I see that this gentleman, John S. Ewart, who was representing the bar of Manitoba, makes special reference to this very commission, and draws attention to what, if continued, must assuredly result in a loose state of affairs.
.Mr. McCREARY. I say that John S. Ewart did not represent the bar of Manitoba in that statement. The hon. gentleman has no authority to say so.
If I may be permitted to read the address, I think it applies with great force to the present case. Mr. Ewart says :
My Lord, supplementing .the welcome already given to your Lordship in Chambers, may I be permitted now, as- for the first time you appear in court, to extend to your Lordship, on behalf of the bar, their congratulations upon your elevation to the bench of this province ? '
Your Lordship will recognize that an attempt to supply the place rendered vacant by the elevation of Chief Justice Killam to the Supreme Court of Canada is a task of no ordinary difficulty, and I can place no higher or more truthful estimate upon the value of your services as a Manitoban judge, and at the same time better express my hope for your Lordship's success, than to say that I could wish that you should be in all things, save one, such as he was. Justice Killam possesses in a very rare degree, the qualifications and equipment of an excellent judge, and it Is with the very greatest of personal regret that I see coming to an .end the frequent recurrences of the pleasure Which I enjoyed in arguing cases before him ; and yiet, my Lord, I would not have you accept employment and emolument outside that attached to your office.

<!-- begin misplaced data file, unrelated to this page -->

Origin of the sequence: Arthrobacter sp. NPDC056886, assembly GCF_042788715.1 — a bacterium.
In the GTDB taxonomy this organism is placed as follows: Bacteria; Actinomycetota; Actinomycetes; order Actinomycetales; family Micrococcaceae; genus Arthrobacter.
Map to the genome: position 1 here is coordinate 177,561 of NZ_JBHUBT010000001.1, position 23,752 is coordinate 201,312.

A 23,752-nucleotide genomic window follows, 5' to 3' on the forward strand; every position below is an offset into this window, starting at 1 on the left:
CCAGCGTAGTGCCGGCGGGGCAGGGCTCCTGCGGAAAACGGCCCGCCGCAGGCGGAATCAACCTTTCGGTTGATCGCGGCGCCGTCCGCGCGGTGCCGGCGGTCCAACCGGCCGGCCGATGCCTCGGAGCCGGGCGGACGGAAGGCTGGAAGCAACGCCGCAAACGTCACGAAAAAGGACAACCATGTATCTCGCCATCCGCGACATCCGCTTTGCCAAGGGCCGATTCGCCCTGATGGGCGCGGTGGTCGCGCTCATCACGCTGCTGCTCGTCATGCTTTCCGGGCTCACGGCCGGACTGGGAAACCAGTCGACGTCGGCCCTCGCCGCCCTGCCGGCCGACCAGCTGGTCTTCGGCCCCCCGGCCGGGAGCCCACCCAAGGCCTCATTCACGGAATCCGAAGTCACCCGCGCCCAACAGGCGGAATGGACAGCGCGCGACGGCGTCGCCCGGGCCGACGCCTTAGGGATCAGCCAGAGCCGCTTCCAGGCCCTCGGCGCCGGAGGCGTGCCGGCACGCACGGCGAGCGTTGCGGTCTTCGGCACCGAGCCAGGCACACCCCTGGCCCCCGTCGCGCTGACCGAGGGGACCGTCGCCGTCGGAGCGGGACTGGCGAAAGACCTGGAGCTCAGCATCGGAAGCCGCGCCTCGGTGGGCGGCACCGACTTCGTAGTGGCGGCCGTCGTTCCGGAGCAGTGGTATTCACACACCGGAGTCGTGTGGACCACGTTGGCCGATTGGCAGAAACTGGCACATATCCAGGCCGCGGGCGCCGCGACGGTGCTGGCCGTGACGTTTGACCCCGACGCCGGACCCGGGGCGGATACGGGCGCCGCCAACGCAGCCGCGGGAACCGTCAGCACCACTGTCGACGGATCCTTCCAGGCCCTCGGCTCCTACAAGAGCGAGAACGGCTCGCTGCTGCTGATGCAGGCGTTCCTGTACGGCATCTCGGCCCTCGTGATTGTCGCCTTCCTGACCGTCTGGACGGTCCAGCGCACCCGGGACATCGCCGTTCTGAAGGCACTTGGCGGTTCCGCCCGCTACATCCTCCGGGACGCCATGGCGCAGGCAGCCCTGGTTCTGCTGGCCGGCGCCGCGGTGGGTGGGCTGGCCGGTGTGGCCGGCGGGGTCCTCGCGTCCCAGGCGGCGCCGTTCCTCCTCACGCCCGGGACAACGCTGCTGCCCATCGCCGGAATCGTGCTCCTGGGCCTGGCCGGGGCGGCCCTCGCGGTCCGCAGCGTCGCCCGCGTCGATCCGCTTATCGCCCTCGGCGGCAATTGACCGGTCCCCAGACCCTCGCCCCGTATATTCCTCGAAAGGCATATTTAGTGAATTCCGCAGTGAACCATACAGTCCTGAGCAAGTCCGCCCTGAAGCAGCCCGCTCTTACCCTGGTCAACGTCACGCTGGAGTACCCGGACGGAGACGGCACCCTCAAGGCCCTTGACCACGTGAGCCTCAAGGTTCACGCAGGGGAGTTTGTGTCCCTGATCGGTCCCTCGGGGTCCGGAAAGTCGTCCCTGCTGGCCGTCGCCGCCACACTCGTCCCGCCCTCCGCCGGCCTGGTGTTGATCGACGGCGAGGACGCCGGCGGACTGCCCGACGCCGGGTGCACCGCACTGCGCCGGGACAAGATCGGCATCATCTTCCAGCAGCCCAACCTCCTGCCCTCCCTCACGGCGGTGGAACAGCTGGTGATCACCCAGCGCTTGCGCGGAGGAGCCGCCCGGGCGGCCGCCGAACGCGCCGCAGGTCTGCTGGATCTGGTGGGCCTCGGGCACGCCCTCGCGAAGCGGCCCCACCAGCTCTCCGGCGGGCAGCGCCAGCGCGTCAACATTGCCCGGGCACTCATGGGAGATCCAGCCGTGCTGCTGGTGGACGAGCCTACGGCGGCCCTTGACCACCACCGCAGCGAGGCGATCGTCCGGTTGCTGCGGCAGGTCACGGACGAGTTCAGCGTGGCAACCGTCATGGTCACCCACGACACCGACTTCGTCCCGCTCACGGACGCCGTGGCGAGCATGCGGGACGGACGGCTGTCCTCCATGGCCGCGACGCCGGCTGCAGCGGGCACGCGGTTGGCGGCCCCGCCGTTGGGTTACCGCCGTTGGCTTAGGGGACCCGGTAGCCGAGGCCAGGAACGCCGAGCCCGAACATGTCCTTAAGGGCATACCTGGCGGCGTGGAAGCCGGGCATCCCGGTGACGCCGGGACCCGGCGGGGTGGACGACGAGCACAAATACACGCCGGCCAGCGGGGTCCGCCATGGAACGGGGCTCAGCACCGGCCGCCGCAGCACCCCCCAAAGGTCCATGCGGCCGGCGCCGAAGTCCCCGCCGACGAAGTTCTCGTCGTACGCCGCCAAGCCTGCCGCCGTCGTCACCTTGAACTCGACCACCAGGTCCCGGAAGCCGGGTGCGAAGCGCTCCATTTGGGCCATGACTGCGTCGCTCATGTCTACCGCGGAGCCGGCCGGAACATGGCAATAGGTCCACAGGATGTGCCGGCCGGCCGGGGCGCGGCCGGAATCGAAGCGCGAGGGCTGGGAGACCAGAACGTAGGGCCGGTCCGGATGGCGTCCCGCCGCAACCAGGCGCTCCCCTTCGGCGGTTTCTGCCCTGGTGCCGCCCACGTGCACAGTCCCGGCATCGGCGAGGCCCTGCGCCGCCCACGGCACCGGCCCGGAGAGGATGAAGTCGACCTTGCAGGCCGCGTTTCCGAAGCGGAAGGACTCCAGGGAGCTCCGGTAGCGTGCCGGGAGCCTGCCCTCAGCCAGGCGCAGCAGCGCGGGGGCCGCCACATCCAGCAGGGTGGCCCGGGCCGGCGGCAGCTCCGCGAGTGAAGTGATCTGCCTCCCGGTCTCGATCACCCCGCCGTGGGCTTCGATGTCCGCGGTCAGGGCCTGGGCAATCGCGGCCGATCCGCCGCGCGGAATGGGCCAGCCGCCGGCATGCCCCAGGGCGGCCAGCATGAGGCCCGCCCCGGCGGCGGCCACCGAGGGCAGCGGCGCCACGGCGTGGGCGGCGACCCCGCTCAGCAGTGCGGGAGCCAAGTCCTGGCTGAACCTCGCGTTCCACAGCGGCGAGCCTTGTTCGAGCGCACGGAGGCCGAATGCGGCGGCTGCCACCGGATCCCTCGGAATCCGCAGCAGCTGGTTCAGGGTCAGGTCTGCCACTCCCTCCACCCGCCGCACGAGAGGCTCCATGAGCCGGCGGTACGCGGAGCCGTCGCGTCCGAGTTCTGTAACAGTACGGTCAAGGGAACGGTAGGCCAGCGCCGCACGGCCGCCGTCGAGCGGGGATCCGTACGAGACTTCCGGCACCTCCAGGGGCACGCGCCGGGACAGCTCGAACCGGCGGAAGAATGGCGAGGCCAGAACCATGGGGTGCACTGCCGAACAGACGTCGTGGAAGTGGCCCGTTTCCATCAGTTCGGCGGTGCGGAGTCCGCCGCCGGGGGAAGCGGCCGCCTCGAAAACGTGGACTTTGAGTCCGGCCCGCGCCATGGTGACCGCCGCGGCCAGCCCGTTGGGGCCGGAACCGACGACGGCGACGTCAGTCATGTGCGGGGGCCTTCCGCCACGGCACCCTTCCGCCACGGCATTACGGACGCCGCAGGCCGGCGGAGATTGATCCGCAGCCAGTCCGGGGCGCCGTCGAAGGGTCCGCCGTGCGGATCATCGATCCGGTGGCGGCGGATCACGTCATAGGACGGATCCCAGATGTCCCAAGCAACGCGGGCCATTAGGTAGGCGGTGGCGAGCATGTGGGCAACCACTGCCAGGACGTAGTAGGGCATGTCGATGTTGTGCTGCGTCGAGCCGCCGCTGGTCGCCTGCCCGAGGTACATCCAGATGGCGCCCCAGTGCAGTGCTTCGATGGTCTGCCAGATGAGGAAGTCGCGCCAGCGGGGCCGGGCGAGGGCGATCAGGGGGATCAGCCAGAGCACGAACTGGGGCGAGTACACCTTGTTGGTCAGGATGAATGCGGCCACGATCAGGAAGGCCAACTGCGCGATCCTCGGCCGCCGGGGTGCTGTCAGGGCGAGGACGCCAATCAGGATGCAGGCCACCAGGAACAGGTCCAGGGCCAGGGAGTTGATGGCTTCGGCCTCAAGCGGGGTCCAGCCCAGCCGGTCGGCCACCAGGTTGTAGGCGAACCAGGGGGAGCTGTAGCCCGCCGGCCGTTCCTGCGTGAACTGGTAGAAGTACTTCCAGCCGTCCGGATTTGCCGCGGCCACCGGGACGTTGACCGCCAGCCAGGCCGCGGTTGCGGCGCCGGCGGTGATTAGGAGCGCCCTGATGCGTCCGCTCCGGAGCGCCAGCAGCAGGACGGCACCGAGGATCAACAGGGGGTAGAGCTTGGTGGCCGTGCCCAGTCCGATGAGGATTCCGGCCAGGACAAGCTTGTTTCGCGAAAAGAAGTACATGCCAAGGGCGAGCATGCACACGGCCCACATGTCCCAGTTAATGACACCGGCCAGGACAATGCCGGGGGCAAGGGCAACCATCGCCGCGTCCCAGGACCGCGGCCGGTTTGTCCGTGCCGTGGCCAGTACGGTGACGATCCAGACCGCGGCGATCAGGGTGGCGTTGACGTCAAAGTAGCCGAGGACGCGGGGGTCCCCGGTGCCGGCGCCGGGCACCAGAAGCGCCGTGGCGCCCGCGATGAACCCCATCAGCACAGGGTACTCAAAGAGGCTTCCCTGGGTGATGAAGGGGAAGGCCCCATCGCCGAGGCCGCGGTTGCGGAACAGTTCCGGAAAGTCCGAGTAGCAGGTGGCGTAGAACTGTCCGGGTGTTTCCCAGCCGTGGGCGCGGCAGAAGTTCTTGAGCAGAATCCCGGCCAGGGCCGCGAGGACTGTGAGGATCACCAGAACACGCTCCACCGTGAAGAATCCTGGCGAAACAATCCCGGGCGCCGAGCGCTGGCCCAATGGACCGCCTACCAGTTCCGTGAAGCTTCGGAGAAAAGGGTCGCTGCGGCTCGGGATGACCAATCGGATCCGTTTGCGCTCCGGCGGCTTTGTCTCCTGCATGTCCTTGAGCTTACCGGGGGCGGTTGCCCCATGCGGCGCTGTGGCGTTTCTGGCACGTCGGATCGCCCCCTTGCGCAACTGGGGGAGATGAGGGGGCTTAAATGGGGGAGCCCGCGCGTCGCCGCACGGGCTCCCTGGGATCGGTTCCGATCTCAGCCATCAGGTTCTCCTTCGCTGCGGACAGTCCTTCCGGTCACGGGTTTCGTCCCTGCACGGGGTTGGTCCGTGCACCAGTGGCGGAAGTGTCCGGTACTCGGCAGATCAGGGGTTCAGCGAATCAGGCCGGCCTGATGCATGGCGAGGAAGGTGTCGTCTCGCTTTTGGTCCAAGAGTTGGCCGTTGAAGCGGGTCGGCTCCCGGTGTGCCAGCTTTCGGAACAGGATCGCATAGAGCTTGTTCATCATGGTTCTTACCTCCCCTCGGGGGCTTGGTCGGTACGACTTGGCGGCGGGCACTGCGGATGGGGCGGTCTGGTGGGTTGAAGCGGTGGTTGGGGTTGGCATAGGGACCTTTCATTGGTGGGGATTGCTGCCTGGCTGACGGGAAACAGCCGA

I am firmly convinced that the recent governmental practice of giving jobs to judges is subversive of the usefulness of the bench. It is destructive of the popular belief in its impartiality and its integrity.
My Lord, courts of justice stand between society and anarchy. Their strength lies in the security which they give to property and rights and In the satisfaction felt by the people in their administration of justice. It is the duty, therefore, of every good citizen, and, perhaps, especially the duty of members of the bar, to endeavour to maintain the .existence of such conditions as will protect the bench from tlxe approach .of influences which are injurious to It.
My Lord, who can congratulate with equanimity or patience the present position of the judicial office in Ontario ? I do not believe that it is well for the bench that It should be shielded from all criticism, but I do think such criticism is a misfortune, and that the habit of mind which seeks explanation for decisions in personal bias of the judges is one of the most deplorable mental attitudes which can take possession of society.